Four Principles of Organizational Trust: How to Make Your Company Trustworthy

Trust, in case you hadn’t noticed, has gotten “hot” lately. But much of it sounds very vague—soft, fluffy, nice-to-have, the buzzword du jour.

I’d like to do my part to make it real.

To me, that means breaking it down and making it sound; tapping into the strategy and mysticism, but also staying grounded in the tactical and the practical.

So let’s review some context; then talk about four specific operating principles a business can hone in on to improve its trustworthiness.

Putting Trust into a Workable Context

I’ve suggested elsewhere that “trust” is too vague a term to work with. To do something practical, we need first to identify the trust realm: are we talking about personal trust, or business/organizational trust, or social/institutional trust?

The next question is about the trust role: are we working on being more trusting? Or more trustworthy? They are not the same thing.  And “trust” is the result of them both interacting.

Building a Trustworthy Business

In the realm “personal” and the role “trustworthy,” we can point to personal beliefs and behaviors as indicated in the Trust Quotient. But in business, trustworthiness is built through a set of daily operating principles. Trustworthiness is built from habitually behaving in accordance with a set of commonly shared beliefs about how to do business.

I suggest they can be boiled down to four.

The Four Trust Principles

1. A focus on the Other (client, customer, internal co-worker, boss, partner, subordinate) for the Other’s sake, not just as a means to one’s own ends.  We often hear “client-focus,” or “customer-centric.” But these are terms all-too-often framed in terms of economic benefit to the person trying to be trusted.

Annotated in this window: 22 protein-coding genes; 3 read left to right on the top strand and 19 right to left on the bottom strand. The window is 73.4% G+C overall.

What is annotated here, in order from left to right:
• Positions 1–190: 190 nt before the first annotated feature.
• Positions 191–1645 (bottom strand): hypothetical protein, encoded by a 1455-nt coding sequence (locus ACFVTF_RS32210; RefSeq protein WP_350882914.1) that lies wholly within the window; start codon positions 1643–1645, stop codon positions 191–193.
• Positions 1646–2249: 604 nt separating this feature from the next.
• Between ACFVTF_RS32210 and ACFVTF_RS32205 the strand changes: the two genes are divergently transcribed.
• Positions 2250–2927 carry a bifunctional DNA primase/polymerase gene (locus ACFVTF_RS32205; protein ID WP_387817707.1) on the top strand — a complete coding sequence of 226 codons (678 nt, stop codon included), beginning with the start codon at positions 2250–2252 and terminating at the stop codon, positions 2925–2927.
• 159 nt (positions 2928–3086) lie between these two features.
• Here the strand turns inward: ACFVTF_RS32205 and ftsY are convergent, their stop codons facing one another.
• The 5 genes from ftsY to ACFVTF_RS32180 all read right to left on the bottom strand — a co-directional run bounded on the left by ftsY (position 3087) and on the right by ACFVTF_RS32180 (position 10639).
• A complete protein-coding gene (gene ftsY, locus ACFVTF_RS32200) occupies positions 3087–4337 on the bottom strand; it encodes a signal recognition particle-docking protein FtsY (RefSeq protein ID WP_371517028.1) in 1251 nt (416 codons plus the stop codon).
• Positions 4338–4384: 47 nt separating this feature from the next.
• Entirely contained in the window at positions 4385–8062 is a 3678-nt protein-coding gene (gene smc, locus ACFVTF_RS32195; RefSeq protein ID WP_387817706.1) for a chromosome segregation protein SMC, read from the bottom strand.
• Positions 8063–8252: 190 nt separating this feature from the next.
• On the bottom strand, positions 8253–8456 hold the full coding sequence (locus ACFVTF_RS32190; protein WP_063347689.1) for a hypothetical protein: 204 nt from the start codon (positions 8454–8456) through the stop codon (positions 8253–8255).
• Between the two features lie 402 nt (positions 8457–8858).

2. A collaborative approach to relationships.  Collaboration here means a willingness to work together, creating both joint goals and joint approaches to getting there.

3. A medium to long term relationship perspective, not a short-term transactional focus. Focus on relationships nurtures transactions; but focus on transactions chokes off relationships. The most profitable relationships for both parties are those where multiple transactions over time are assumed in the approach to each transaction.

4. A habit of being transparent in all one’s dealings.  Transparency has the great virtue of helping recall who said what to whom. It also increases credibility, and lowers self-orientation, by its willingness to keep no secrets.

Executing on the Trust Principles

What are the tools an organization has at its disposal to make itself more trustworthy? Any good change management consultant can rattle off the usual suspects, but for trustworthiness, the emphasis has to shift somewhat.

The usual change mantra includes a heavy dose of behaviors, metrics and incentives. Some of that works here, but only to a point.

For example, Principle 1, focus on the Other, is contradicted by too much extrinsic incentive aimed at leveraging self-interest–it undercuts focus on the Other.  And Principle 3, relationship over transaction, forces metrics and rewards to a far longer timeframe than most change efforts employ. 

Another great shibboleth of change is that it must be led from the CEO’s office. But with trust, it ain’t necessarily so.  Trustworthiness is a great candidate for infectious disease change strategies; guerrilla trust strategies can work at the individual level, and individual players can lead. Behavior in accord with these principles cannot be coerced; the flipside is, it can be unilaterally engaged in.

The most powerful tools to create a trustworthy organization are things like language, recognition, story-telling, simply paying attention to the arenas where the principles apply—and the will to apply them.  Role-modeling helps; some skill-building helps.  But most of all, it is the willingness to notice the pervasive opportunities to work in accordance with this simple set of four principles.